ArcGIS Living Atlas

High resolution data updates to Living Atlas World Elevation Layers (July 2020)

ArcGIS Living Atlas of the World provides foundation elevation layers and tools to support analysis and visualization across the ArcGIS platform. These layers get updated quarterly with high resolution elevation data from open sources and community maps program. In this release, world elevation layers are updated with bathymetry and a few high-resolution elevation datasets as described below.

Terrain and TopoBathy layers are updated with:

TopoBathy layer is updated with:

Here are a few examples highlighting the improvements with before and after images.

Toronto, Ontario, Canada– fine details depicted with lidar derived NRCan’s HRDEM 1 meter in south-west Toronto in comparison to old NED 10 meters

Värnamo, Sweden – depicting the fine details of urban landscape with lidar derived 0.5 meter data in comparison to 24 meters WorldDEM4Ortho

New Zealand – depicting the coastal improvements with 15 arc sec (~ 464 meters) GEBCO 2019 grid in comparison to 30 arc sec (~ 928 meters) GEBCO 2014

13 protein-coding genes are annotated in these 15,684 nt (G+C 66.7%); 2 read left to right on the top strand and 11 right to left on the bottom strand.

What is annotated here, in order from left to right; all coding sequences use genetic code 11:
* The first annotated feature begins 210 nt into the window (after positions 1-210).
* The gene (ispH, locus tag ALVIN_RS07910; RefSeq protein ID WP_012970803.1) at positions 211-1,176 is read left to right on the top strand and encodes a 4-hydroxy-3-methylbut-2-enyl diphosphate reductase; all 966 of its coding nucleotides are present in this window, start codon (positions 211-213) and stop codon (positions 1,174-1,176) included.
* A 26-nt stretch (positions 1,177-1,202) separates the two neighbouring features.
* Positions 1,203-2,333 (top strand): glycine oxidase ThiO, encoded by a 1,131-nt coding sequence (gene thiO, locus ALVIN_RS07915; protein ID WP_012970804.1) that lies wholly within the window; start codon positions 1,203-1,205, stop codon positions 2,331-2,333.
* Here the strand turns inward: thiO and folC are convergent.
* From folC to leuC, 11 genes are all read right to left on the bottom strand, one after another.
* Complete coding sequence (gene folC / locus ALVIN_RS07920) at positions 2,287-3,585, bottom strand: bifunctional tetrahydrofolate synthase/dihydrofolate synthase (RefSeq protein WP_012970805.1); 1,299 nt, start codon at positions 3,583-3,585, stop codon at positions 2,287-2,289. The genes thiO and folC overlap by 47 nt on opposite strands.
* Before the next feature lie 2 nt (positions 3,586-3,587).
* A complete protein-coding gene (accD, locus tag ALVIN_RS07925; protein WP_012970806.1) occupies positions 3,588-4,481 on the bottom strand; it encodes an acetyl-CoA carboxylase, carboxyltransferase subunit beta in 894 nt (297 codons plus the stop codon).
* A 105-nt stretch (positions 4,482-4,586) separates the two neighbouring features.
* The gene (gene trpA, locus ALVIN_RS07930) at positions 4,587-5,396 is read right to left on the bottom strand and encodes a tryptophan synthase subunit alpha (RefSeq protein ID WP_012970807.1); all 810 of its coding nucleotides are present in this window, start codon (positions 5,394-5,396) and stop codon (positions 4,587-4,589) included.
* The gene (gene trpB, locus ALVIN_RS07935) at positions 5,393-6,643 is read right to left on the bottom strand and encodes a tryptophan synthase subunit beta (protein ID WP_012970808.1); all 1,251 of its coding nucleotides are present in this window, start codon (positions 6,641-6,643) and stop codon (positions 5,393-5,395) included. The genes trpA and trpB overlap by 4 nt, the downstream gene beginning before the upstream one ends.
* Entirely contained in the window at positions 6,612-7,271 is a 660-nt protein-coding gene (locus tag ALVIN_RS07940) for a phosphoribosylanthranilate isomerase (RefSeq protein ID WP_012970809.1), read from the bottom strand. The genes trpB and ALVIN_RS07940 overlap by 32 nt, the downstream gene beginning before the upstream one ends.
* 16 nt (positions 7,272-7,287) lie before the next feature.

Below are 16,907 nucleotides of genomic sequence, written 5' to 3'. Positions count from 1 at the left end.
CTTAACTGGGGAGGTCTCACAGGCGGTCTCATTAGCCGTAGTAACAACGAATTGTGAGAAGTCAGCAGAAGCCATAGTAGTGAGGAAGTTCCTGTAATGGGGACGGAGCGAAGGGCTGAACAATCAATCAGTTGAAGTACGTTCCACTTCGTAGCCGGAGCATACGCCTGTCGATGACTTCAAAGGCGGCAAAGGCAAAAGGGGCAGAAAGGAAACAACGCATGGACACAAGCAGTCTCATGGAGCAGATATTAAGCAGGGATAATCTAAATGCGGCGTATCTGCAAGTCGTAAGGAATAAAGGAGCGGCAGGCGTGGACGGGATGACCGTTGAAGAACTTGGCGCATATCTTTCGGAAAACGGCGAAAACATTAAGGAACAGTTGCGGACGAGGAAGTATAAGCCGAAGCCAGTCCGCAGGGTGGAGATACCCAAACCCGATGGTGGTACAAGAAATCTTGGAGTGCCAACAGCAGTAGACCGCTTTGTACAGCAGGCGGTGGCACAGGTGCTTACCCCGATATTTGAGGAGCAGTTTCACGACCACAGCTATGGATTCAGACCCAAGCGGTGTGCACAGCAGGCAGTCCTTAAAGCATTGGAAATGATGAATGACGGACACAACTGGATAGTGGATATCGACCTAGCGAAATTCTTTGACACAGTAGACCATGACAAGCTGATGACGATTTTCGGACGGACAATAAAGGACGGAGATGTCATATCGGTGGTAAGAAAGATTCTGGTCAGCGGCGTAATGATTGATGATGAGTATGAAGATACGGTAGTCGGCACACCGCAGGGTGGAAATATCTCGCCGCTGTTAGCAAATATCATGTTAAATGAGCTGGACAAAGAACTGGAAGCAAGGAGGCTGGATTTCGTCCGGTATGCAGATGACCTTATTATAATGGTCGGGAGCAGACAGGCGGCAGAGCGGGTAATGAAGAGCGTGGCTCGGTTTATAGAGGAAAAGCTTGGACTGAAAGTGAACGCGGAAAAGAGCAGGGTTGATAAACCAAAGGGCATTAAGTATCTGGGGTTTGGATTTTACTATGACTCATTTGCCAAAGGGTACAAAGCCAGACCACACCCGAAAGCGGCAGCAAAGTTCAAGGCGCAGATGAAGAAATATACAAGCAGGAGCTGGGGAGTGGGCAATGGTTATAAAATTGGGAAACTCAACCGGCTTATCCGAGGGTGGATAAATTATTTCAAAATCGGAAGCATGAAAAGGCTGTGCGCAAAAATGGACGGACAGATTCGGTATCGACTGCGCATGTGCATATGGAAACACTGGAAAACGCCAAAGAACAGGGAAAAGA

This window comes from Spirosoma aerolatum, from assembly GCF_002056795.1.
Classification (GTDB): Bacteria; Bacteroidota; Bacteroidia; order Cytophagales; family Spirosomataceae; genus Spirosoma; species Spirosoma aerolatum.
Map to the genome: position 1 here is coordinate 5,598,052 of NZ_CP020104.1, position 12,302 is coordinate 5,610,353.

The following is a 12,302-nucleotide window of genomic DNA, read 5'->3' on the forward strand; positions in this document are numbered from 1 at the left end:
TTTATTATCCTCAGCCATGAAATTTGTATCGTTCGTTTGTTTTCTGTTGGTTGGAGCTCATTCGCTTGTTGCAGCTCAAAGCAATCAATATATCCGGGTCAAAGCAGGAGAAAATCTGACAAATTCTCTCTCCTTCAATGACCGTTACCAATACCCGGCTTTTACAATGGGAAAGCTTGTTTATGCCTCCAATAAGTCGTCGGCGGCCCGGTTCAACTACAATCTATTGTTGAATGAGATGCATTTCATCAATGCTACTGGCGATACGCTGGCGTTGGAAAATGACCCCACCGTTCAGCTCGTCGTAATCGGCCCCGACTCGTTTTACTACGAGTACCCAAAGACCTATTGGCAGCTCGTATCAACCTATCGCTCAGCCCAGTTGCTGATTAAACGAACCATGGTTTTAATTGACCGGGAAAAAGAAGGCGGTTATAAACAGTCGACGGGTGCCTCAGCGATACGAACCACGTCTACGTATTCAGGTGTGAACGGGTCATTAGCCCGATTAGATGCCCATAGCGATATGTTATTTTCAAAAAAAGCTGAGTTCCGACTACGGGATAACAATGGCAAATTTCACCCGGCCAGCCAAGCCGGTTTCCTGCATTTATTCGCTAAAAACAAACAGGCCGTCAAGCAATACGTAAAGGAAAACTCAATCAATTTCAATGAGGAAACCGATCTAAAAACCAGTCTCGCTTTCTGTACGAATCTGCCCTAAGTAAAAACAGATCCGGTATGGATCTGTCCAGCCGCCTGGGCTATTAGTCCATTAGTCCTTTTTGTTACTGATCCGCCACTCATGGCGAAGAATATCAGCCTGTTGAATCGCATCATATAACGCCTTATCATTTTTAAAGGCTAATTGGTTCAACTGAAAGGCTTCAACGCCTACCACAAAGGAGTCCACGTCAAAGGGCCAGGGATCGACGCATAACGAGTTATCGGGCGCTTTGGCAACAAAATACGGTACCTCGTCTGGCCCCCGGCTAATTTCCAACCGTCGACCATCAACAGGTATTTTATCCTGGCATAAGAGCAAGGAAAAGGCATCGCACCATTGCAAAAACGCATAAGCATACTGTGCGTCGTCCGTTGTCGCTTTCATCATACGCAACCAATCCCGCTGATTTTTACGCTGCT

These data updates will be rolled out to the world elevation tiled services – Elevation 3D (Terrain3D and TopoBathy3D) and Hillshade (World Hillshade and World Hillshade (Dark) ) by the next quarter.

To see the coverage extents of each source comprising World Elevation services, check out the Elevation coverage map. Elevation coverage map description also contains an enhanced table listing all the data, sources and coverage.

You can help in improving these services by contributing high-resolution elevation data to Living Atlas of the World. To participate and learn more, check out the Esri Community Maps for Elevation program.

About the author

Rajinder has more than 16 years of experience in GIS and Remote Sensing. He came to Esri about 12 years ago and has worked with various teams in different capacities. In his current role, he leads the community elevation program at Esri and has wide experience in cartographic visualization, image processing, databases and geo-processing. By virtue of his strong research interest in terrain visualization, Rajinder has developed a multi-directional hillshade ( algorithm to improve terrain visualization in Esri basemaps, which is also available as part of world elevation layers. He has also developed a fusion technique ( which maintains details and colors when integrating colored rasters with hillshades. Rajinder holds a Master of Science degree in Geoinformatics from the International Institute for Geo-Information Science and Earth Observation (ITC), The Netherlands, and a Bachelor of Science degree in Urban & Regional Planning from GND University, Amritsar, India.


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